• The Tomonoura Museum of History & Folklore
    If you’re a reader of Japanese and want to dig deep into the local history of the region, I suggest you hoof it up the stone steps and check out the The Tomonoura Museum of History & Folklore. The compound is built atop the former walls of Tomo Castle and chronicles all you would ever want to know about Tomonoura… in Japanese only.
  • Fukuzen-ji
    Offering stunning views of the small island of Benten-jima (as well as the larger Sensui-jima) through its veranda, Fukuzen-ji is a must see for all visitors to this part of Hiroshima. Be sure not to miss the statue of Maria Kannon. This effigy is actually the Virgin Mary in disguise and hails from an age when Christianity was banned in Japan!

In addition to the spots noted above, I also suggest you sample some of the locally caught red sea bream. These fish have been hauled directly out of the Seto Inland Sea with a traditional fishing method known as Tai Ami. If you’re visiting during the month of May, it looks like you can actually take part in helping the people of Tomonoura fish!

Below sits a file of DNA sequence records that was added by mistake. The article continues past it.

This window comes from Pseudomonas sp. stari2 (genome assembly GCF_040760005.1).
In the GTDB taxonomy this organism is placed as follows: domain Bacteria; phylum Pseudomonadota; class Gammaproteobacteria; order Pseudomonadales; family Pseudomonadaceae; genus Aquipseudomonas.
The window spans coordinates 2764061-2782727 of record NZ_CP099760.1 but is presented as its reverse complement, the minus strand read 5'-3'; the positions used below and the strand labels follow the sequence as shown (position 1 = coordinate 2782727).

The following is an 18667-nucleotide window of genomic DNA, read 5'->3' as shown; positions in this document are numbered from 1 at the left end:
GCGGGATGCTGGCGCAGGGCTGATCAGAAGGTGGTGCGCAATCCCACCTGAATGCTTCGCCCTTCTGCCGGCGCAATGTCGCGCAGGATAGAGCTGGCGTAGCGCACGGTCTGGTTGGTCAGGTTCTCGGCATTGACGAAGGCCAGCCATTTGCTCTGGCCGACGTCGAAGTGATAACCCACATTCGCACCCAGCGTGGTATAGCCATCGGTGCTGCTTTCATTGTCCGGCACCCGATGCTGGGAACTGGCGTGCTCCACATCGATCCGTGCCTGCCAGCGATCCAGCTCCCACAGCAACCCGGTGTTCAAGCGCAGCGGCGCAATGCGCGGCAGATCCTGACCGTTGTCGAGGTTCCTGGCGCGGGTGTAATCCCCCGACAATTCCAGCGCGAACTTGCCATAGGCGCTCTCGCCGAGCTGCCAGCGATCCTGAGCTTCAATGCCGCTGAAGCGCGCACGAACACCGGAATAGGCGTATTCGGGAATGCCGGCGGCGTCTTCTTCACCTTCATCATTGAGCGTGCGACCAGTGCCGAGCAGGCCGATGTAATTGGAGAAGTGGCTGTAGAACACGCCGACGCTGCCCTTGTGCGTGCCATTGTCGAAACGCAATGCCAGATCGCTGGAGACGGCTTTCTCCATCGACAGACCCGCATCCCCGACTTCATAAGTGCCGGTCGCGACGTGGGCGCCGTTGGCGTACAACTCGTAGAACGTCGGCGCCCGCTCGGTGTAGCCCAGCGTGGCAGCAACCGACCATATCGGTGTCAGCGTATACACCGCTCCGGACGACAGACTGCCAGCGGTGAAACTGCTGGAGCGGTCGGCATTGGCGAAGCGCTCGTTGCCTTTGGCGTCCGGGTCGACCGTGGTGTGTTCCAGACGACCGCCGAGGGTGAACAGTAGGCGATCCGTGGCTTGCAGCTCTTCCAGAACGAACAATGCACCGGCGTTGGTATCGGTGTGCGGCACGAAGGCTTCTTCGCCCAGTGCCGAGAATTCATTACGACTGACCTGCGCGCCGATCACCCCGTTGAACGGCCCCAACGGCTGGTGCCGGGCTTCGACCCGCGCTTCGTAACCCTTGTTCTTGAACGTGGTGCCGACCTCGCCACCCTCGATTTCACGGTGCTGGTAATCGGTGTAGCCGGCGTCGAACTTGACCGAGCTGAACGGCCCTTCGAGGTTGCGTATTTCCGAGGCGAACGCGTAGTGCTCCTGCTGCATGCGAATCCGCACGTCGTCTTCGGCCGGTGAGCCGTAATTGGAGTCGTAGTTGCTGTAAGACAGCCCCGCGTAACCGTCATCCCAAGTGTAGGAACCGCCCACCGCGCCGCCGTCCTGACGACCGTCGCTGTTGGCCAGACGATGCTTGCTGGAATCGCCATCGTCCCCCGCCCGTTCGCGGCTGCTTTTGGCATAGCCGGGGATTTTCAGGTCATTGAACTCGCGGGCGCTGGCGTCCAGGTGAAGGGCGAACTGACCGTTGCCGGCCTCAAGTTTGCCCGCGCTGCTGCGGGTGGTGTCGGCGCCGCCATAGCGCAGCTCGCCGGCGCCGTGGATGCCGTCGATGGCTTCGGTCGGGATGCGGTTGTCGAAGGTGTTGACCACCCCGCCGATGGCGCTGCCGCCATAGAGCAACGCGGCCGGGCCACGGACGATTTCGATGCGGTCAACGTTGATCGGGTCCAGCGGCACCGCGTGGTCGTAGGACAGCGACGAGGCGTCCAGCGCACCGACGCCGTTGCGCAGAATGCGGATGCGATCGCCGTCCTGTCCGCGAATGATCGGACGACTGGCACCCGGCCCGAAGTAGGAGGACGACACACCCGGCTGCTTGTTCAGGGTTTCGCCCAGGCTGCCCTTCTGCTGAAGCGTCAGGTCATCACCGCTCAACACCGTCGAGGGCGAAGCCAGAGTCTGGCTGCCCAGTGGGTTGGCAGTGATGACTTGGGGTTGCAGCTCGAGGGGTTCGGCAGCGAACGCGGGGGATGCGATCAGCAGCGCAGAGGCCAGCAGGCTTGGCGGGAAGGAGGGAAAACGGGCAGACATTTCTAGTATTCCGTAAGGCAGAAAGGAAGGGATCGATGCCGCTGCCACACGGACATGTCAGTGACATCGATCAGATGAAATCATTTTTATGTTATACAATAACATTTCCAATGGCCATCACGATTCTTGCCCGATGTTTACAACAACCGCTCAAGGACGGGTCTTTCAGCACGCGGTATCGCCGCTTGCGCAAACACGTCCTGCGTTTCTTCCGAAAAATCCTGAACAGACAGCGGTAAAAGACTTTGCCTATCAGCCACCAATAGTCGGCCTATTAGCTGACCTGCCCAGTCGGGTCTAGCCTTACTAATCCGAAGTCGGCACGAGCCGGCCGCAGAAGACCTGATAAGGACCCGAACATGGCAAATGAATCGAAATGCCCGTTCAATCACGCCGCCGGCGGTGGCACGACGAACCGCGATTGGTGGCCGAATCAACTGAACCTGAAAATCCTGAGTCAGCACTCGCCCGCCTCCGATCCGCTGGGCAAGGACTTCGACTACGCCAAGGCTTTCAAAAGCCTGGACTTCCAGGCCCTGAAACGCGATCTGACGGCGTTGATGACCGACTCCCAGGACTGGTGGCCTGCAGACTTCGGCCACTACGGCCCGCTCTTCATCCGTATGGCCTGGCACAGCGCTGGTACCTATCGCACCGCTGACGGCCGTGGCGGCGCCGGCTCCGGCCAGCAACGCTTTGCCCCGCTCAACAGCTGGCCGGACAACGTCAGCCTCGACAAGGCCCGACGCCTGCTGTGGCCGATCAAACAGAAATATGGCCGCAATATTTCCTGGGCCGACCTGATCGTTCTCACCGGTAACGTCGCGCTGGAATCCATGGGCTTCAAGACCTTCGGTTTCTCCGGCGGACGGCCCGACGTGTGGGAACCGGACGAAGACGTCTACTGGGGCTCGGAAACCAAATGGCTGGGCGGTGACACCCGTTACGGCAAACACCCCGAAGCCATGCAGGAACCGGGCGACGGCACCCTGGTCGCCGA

Don’t Miss Abuto Kannon

Abuto Kannon (a.k.a. Bandai-ji) is a coast temple compound in eastern Hiroshima that is known for its precariously placed Kannon-do hall

While you can find a few more shrines and temples on the outskirts of the port town of Tomonoura, I suggest you instead head on over to the awe-inspiring Abuto Kannon. Officially known as Bandai-ji, this temple compound is situated about 5 kilometers to the west of Tomonoura. It was originally founded in the late 900s and then later refurbished by the regional warlord Mori Terumoto in the year 1570. The main point of appeal is the Kannon-do pictured above. The gravity-defying hall sits precariously atop of a rock protrusion and is not for the faint of heart.

Note that Abuto Kannon is quite popular with those looking to have children. The temple building has a reputation for blessing those who pray there with a smooth and complication-free birth. Though you’ll need to overcome your fear of heights with the calmness of a monk during deep Zen meditation, braving the Kannon-do may be just what expecting months need. Should you be giving birth in the coming months and happen to find yourself on a final, pre-parenthood trip to Japan, definitely consider swinging by Abuto Kannon.